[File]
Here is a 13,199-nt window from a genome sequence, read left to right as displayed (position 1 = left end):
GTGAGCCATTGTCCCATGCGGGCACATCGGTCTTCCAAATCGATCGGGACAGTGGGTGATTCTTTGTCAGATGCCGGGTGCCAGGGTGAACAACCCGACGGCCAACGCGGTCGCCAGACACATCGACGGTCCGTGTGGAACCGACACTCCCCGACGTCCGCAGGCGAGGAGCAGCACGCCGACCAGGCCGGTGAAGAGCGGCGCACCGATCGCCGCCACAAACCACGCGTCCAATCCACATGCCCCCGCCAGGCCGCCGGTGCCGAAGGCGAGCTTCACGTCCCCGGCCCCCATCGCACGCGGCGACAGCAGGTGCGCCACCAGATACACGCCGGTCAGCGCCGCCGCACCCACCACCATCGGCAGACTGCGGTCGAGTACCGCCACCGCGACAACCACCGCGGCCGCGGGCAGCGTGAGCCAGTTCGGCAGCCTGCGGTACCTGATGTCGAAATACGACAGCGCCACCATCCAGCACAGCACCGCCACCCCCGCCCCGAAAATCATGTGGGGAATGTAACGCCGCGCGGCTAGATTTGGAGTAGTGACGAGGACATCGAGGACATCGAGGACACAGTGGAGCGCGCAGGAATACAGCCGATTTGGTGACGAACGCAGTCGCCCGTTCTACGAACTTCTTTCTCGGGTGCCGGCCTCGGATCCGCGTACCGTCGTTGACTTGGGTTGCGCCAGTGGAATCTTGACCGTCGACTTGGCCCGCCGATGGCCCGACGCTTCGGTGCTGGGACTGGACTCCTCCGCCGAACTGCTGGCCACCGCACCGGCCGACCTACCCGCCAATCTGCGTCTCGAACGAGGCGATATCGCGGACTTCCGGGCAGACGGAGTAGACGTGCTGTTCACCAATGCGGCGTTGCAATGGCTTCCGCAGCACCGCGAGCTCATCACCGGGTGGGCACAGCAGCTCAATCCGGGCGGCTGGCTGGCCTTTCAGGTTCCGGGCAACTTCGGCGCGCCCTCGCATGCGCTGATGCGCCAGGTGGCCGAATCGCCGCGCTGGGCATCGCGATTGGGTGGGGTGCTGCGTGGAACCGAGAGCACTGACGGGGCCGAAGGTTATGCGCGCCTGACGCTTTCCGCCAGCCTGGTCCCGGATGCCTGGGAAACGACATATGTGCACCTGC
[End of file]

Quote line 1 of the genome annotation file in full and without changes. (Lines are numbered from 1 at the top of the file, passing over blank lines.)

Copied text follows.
Here is a 13,199-nt window from a genome sequence, read left to right as displayed (position 1 = left end):